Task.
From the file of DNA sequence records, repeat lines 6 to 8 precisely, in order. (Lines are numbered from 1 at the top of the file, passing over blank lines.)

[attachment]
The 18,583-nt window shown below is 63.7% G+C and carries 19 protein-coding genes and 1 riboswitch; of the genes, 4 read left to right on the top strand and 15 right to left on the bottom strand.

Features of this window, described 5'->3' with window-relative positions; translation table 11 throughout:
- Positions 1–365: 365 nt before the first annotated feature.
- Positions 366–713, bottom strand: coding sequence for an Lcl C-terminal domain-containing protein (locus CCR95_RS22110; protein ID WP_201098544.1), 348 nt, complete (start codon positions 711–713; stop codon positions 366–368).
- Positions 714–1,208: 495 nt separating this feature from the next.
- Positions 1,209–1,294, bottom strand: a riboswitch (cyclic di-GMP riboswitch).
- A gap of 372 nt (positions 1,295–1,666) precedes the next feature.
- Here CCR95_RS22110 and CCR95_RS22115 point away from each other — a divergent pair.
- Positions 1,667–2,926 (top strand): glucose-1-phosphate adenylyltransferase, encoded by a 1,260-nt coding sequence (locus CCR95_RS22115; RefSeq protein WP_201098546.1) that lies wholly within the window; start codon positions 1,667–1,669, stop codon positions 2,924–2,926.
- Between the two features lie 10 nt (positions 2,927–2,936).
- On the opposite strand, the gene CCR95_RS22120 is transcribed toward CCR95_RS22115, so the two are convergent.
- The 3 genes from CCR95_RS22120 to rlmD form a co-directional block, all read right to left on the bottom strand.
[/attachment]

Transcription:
- Positions 1,209–1,294, bottom strand: a riboswitch (cyclic di-GMP riboswitch).
- A gap of 372 nt (positions 1,295–1,666) precedes the next feature.
- Here CCR95_RS22110 and CCR95_RS22115 point away from each other — a divergent pair.